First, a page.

With Deep Regret…

Speaking Out


The Honorable John F. Kerry
Secretary of State
Department of State
Washington, DC 20520

Dear Mr. Secretary:

With deep regret, I must resign from my position as a Supervisory Special Agent of the Diplomatic Security Service. I cannot in good conscience serve in the Department of State under the incoming president, a man I believe to be a threat to our constitutional order.

For the last 17 years—the entirety of my professional life—I have been proud to work for the American people as a member of the Foreign Service. Without hesitation, I have done so under presidents of both parties. Whether in Baghdad or Berlin, Washington or now in Kyiv, it has been an honor to carry the Diplomatic Security badge, a symbol of the special trust and confidence reposed in me by our fellow citizens to enforce our laws and defend our country’s values and interests. I love this department, which has been my home, and the extraordinar y men and women in it, so many of whom have become like family.

But I take nothing more seriously than my oath to support and defend the Constitution, to bear it true faith and allegiance, to well and faithfully discharge the duties of my office. Throughout my career, these obligations have guided my every action in service of our country. They are what compel me now to resign.

As an American, it is an article of my political faith that our Constitution binds the government and its leaders—and by extension all of us in public service—to guarantee certain unalienable rights: freedom of speech, freedom of the press, freedom of religion, due process and equal protection of the laws, among others. In his words and his deeds, Mr. Trump has demonstrated repeatedly that he little understands and less respects these tenets of our civic creed. He has threatened the independent media. He has called for the imposition of religious tests and the commission of war crimes. He has incited hatred and violence. He has mocked and bullied the most vulnerable among us. He has empowered racists and emboldened bigots. He has made open league with a despot who seeks to harm our national interests. He disregards and distorts the truth for no other apparent purpose than to maintain his followers in a frenzy of confusion and anger. These are not the acts of a liberal democratic leader. They point the way to authoritarianism, the slippery path to tyranny.

I have thus concluded that defending the Constitution and performing the duties of my office in an executive branch under Mr. Trump are incompatible. An honest adherence to my oath dictates that I withhold support from such a man and from the administration he will head. For me this is not a career choice, not something I would desire under normal circumstances. It is among the most difficult and painful decisions of my life. Nonetheless, it is a moral and ethical necessity in the face of someone I judge to be so clearly inimical to the values I have sworn to protect.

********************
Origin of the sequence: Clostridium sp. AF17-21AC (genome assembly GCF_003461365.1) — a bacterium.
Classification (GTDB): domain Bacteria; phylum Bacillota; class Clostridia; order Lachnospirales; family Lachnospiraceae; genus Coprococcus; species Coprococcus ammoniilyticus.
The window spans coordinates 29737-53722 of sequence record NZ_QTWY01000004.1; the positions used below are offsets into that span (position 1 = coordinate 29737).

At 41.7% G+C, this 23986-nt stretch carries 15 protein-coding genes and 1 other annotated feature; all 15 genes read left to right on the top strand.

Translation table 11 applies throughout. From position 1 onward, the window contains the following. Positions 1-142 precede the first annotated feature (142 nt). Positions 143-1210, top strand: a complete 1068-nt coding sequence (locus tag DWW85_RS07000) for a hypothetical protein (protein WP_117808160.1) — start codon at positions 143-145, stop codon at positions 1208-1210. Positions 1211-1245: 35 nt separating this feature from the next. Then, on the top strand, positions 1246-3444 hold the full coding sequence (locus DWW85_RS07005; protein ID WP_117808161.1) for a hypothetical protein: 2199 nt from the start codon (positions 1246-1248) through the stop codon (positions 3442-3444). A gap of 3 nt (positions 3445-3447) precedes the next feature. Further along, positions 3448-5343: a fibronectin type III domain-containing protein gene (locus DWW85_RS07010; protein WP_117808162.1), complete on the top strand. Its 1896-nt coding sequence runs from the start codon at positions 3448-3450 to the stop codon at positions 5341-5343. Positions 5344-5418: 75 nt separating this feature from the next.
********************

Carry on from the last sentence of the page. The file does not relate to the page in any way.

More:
Some may counter that the threat posed by Mr. Trump calls for people of conscience to remain in the department, to blunt his excesses, to resist his agenda. This may be a legitimate course for others, but I fear I lack the capacity for such a compromise. Tyranny encroaches when met with silence, and the graveyard of failed democracies is littered with the epitaphs of those who believed collaboration could moderate the evil of authoritarianism. Knowing these lessons, I cannot allow tacit accommodation of Mr. Trump’s administration to make me complicit in his assault on our republic.

It is my fervent hope I will be proven wrong, that Mr. Trump will govern wisely, lawfully and with respect for the Constitution—all of it, and not simply the parts convenient to his purposes. Unless and until he does, however, my place is with those who will oppose him, not those charged to carry out his policies. My oath, my honor and my conscience demand nothing less of me, even if my heart wishes it could be otherwise.

Traveling the world with the Foreign Service, I have been blessed with the opportunity to reflect on how the fragile nation bequeathed by our founders has grown to become a beacon of hope and progress, a bulwark against despotism. I am convinced it is the decency of our citizens, and their willingness to put our ideals ahead of their wants, that has made this country both great and fundamentally good. On the battlefields of Bunker Hill and Bastogne, in the jail cells of Occoquan, on Pettus Bridge and Christopher Street, ordinary citizens have written our extraordinary story through sacrifice and an unwavering faith in our constitutional principles.

The survival of our grand experiment in democracy once again depends on such acts of courage. And so I close with a citizen’s request to my friends and colleagues who remain in the department: Remember and keep always before you the belief in our shared values which inspired you to serve the American people. Whenever you can, rise above the all-consuming daily bureaucratic scrum so that its rigors do not distract from an incremental acceptance of the morally unacceptable. Should the decisive moment come, hear and heed the call of conscience.

Through whatever trials lie ahead, I pray providence will preserve the people and the Constitution of the United States.

Timothy J. Lunardi
January 19, 2017

TJ Lunardi joined the Foreign Service in 1999 and became a Diplomatic Security special agent in 2002. He has served in Amman, Baghdad, Berlin, London and Kyiv, as well as in the Executive Office of the Secretary of State and the Office of the Assistant Secretary for Diplomatic Security. At the time of his resignation, his future employment plans were not determined.